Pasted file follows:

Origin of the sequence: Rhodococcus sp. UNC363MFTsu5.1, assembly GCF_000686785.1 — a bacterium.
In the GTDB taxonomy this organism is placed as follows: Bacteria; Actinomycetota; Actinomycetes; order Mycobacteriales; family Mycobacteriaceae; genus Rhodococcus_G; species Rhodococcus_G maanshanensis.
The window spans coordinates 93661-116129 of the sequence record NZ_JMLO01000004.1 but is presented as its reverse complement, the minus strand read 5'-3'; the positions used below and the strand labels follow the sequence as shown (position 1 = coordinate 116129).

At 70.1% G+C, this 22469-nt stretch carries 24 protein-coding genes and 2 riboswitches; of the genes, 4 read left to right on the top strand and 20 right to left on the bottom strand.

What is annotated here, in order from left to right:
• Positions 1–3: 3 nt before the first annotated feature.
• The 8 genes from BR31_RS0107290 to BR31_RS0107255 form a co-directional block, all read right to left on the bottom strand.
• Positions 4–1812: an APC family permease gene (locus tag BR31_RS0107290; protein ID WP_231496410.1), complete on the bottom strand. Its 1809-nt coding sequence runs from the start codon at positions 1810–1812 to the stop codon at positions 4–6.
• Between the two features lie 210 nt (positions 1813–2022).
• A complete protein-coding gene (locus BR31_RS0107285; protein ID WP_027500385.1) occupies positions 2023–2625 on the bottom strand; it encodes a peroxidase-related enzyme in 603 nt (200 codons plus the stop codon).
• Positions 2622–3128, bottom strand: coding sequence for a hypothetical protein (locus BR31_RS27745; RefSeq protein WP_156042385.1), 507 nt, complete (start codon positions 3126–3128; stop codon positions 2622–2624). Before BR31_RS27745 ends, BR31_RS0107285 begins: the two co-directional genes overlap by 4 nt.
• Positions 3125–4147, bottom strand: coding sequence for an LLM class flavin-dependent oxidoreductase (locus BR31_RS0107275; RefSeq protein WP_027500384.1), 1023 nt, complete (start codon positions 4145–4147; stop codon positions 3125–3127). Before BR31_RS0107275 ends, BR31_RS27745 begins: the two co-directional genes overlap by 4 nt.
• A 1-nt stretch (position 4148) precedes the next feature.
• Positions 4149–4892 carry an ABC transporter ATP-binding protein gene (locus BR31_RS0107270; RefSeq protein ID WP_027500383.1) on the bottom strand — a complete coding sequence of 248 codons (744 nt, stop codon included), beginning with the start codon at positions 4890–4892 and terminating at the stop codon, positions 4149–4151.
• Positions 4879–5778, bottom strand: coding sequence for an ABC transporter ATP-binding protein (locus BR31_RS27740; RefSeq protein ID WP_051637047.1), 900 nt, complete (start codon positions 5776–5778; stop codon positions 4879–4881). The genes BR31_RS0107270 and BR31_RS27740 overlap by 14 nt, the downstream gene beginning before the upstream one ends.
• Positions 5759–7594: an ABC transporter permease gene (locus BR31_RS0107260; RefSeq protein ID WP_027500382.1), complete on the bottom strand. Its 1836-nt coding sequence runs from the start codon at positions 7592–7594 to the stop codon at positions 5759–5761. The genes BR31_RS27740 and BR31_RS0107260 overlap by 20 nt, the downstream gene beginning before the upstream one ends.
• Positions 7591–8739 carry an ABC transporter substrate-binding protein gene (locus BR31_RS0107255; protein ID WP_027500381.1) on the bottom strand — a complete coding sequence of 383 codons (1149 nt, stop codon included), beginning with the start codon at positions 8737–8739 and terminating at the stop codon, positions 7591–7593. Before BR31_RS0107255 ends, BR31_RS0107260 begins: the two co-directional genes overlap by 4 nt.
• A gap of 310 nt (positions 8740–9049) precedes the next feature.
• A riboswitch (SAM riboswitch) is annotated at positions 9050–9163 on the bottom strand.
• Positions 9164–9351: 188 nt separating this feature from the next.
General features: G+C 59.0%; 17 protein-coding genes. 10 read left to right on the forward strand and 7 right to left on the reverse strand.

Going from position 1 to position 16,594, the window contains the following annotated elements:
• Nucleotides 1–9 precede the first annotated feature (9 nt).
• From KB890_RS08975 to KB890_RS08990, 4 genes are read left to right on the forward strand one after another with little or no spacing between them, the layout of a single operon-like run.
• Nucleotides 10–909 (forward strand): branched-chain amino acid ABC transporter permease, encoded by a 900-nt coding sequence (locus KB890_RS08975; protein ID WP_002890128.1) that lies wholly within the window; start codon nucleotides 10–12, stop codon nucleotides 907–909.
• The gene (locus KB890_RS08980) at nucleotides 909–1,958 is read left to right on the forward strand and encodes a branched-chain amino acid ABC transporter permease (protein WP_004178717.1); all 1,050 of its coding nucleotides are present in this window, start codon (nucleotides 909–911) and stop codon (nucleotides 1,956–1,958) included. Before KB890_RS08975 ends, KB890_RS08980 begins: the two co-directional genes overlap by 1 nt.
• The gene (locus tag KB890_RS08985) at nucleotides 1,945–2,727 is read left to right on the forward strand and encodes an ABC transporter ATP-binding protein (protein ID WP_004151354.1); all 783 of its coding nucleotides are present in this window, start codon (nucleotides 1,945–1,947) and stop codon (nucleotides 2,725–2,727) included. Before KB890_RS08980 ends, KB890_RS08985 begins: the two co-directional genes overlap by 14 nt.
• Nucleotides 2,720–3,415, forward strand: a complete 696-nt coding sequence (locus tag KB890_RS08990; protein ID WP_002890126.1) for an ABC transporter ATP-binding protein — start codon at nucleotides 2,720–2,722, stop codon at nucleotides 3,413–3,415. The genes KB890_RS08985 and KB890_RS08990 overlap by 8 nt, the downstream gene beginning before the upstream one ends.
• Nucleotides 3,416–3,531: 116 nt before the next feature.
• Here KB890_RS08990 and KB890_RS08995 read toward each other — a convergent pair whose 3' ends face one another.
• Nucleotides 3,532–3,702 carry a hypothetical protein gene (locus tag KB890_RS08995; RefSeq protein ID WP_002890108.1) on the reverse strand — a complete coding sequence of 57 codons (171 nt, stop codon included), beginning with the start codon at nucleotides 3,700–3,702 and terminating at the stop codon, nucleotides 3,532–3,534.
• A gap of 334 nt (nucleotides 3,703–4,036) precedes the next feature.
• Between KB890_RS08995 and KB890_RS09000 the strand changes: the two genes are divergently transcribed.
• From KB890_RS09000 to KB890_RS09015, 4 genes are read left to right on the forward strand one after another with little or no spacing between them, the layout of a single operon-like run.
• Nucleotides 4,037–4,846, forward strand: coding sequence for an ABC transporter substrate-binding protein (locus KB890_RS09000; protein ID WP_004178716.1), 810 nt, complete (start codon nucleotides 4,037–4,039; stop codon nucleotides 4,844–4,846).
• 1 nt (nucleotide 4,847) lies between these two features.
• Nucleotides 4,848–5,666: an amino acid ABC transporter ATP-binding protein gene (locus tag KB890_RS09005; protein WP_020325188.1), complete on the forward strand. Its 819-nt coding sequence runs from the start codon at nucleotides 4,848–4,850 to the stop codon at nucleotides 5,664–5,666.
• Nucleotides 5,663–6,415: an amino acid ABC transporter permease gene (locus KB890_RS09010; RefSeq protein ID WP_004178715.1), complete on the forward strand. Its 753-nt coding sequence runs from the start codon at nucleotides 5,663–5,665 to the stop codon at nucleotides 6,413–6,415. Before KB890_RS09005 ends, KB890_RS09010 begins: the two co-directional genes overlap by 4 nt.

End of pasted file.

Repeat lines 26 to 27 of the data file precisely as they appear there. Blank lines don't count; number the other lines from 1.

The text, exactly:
• The gene (locus KB890_RS08980) at nucleotides 909–1,958 is read left to right on the forward strand and encodes a branched-chain amino acid ABC transporter permease (protein WP_004178717.1); all 1,050 of its coding nucleotides are present in this window, start codon (nucleotides 909–911) and stop codon (nucleotides 1,956–1,958) included. Before KB890_RS08975 ends, KB890_RS08980 begins: the two co-directional genes overlap by 1 nt.
• The gene (locus tag KB890_RS08985) at nucleotides 1,945–2,727 is read left to right on the forward strand and encodes an ABC transporter ATP-binding protein (protein ID WP_004151354.1); all 783 of its coding nucleotides are present in this window, start codon (nucleotides 1,945–1,947) and stop codon (nucleotides 2,725–2,727) included. Before KB890_RS08980 ends, KB890_RS08985 begins: the two co-directional genes overlap by 14 nt.